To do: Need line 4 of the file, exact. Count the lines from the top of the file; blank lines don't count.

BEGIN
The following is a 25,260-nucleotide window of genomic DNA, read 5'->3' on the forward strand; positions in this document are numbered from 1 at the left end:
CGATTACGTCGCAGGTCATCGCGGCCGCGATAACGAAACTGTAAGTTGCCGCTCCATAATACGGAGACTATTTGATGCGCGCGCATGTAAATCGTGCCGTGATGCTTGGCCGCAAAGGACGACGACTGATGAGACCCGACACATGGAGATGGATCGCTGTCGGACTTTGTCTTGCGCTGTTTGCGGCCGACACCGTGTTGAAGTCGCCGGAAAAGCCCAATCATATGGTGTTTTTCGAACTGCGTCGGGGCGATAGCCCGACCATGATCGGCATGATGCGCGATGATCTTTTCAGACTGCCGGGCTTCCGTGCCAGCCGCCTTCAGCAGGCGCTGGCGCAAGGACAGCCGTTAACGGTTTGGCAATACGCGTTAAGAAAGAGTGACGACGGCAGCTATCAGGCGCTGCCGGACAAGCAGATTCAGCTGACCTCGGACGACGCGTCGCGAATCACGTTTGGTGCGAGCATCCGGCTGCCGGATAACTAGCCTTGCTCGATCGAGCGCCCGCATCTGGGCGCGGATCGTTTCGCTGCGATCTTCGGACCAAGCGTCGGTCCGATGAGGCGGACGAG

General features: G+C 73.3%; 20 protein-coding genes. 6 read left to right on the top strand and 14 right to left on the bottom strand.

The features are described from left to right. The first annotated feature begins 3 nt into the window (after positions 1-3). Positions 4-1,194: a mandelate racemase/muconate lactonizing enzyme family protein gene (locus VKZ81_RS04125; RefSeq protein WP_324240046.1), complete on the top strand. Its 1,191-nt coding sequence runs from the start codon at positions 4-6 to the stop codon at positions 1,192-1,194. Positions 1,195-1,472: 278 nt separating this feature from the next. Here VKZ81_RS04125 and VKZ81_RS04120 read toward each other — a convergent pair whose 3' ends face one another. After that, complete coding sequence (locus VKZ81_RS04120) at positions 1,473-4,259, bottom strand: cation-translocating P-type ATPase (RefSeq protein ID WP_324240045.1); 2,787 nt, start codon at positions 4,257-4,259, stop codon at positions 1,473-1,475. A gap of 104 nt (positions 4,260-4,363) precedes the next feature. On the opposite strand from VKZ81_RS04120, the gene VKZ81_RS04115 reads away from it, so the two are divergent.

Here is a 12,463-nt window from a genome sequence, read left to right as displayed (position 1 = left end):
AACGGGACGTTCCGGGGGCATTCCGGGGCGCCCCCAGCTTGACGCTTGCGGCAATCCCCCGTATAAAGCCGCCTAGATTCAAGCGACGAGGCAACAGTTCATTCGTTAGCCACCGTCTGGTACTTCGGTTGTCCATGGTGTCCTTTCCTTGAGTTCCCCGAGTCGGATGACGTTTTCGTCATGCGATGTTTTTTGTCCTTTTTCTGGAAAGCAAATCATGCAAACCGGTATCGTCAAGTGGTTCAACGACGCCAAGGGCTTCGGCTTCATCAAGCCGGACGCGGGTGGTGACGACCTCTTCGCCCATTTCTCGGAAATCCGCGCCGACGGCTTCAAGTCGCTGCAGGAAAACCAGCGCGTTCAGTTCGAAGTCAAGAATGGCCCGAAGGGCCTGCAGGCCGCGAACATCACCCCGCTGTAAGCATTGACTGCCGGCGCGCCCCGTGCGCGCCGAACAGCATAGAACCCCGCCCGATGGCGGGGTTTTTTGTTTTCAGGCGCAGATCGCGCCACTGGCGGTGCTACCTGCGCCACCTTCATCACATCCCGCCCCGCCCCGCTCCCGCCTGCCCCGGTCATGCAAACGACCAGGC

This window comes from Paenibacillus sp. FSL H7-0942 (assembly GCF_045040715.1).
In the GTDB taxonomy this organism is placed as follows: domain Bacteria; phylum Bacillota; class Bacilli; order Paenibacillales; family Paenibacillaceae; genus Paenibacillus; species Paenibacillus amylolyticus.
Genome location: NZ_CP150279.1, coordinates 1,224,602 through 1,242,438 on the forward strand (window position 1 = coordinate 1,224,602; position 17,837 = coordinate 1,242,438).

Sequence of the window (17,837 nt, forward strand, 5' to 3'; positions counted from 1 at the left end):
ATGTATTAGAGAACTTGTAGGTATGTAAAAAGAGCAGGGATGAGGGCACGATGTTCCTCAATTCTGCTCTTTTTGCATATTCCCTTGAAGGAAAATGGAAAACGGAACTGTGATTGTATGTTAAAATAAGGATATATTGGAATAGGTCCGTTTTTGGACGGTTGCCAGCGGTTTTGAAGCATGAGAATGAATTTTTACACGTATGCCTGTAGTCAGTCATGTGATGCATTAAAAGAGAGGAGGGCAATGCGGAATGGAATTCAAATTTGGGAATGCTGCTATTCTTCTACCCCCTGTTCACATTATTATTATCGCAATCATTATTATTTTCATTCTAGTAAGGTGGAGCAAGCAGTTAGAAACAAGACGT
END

The features are described from left to right. The first annotated feature begins 3 nt into the window (after positions 1-3). Positions 4-1,194: a mandelate racemase/muconate lactonizing enzyme family protein gene (locus VKZ81_RS04125; RefSeq protein WP_324240046.1), complete on the top strand. Its 1,191-nt coding sequence runs from the start codon at positions 4-6 to the stop codon at positions 1,192-1,194. Positions 1,195-1,472: 278 nt separating this feature from the next. Here VKZ81_RS04125 and VKZ81_RS04120 read toward each other — a convergent pair whose 3' ends face one another. After that, complete coding sequence (locus VKZ81_RS04120) at positions 1,473-4,259, bottom strand: cation-translocating P-type ATPase (RefSeq protein ID WP_324240045.1); 2,787 nt, start codon at positions 4,257-4,259, stop codon at positions 1,473-1,475. A gap of 104 nt (positions 4,260-4,363) precedes the next feature. On the opposite strand from VKZ81_RS04120, the gene VKZ81_RS04115 reads away from it, so the two are divergent.